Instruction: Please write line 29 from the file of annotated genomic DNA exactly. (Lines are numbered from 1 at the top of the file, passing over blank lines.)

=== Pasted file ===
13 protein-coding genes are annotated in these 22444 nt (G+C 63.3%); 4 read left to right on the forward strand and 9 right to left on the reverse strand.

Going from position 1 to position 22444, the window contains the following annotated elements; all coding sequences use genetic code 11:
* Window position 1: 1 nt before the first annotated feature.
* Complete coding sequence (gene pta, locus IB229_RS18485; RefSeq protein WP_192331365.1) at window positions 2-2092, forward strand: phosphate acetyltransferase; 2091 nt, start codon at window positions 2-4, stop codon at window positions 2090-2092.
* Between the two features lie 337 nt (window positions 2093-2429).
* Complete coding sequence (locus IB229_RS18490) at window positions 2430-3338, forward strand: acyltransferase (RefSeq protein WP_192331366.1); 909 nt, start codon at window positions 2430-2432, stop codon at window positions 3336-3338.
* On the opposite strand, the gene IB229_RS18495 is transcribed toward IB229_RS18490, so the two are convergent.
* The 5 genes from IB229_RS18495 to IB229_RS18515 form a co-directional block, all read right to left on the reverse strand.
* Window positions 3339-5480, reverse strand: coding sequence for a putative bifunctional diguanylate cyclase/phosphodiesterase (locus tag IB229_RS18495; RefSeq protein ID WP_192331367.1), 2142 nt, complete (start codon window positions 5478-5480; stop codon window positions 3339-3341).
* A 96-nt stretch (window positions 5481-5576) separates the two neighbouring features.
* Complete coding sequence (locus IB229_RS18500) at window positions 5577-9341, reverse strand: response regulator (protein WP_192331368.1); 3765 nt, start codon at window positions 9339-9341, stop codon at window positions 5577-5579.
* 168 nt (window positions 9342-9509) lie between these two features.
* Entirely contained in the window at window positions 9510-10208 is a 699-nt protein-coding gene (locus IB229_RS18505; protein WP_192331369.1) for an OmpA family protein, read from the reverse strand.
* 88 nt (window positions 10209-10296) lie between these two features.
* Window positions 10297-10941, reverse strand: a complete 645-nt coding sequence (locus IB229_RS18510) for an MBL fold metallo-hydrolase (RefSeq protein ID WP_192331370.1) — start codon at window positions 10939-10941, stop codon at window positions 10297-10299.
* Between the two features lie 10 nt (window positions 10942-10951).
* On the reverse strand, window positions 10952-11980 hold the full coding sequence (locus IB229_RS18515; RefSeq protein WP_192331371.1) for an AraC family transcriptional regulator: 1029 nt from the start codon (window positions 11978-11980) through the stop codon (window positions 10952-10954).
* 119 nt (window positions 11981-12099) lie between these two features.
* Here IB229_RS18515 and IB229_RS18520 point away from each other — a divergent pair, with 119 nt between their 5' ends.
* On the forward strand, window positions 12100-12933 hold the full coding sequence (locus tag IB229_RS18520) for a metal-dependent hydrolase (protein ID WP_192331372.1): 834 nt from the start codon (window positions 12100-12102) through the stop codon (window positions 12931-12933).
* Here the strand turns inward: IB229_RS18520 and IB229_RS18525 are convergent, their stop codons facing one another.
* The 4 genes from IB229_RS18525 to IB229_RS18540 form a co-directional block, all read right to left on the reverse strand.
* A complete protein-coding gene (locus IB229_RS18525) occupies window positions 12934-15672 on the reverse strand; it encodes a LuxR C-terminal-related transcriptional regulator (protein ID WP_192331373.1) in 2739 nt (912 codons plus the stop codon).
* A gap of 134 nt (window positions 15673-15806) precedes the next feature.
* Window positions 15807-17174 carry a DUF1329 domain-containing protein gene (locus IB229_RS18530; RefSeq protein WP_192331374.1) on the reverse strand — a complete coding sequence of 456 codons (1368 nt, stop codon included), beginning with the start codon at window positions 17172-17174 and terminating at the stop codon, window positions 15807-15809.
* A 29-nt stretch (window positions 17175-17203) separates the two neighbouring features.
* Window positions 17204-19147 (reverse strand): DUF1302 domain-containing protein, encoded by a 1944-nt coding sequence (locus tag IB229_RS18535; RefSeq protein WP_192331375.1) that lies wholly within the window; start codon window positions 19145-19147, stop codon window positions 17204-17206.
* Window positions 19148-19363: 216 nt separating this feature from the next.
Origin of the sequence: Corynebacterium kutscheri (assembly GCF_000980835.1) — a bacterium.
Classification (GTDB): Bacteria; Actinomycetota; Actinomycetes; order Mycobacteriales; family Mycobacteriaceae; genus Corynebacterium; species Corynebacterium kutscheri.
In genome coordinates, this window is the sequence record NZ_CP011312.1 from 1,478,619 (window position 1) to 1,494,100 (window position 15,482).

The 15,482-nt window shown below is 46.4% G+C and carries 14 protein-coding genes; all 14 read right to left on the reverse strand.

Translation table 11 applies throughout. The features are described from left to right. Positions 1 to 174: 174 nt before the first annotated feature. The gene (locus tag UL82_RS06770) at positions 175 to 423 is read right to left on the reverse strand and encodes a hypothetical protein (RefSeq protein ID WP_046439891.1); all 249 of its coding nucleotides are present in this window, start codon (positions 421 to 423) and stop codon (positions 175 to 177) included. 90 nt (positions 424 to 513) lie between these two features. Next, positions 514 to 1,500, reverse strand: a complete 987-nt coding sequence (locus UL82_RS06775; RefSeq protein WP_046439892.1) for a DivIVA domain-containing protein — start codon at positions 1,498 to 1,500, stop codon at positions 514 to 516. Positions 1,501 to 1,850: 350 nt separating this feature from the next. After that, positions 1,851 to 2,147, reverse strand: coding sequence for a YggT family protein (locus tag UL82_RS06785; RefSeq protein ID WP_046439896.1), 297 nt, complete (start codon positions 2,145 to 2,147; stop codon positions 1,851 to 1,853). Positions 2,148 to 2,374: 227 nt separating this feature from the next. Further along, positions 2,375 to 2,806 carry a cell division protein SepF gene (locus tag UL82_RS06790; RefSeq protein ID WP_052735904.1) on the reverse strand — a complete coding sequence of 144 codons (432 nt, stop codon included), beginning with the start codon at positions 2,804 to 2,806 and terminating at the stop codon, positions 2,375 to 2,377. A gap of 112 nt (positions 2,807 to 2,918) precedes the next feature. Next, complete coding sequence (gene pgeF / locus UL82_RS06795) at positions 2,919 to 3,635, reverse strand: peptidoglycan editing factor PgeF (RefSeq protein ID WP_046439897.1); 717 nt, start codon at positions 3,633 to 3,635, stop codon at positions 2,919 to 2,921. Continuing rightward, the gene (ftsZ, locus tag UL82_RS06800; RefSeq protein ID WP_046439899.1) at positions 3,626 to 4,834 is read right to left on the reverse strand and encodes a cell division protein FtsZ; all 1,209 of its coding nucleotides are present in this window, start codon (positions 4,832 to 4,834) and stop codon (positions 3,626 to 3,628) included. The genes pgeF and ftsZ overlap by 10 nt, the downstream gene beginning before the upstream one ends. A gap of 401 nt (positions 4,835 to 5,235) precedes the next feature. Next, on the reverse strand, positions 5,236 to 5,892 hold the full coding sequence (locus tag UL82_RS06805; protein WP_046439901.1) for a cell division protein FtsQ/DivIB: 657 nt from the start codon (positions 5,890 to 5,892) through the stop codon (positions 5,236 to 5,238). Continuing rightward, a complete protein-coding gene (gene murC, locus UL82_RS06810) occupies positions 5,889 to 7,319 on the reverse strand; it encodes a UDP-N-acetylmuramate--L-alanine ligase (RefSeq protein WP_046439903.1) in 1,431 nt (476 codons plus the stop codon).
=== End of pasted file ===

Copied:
Origin of the sequence: Corynebacterium kutscheri (assembly GCF_000980835.1) — a bacterium.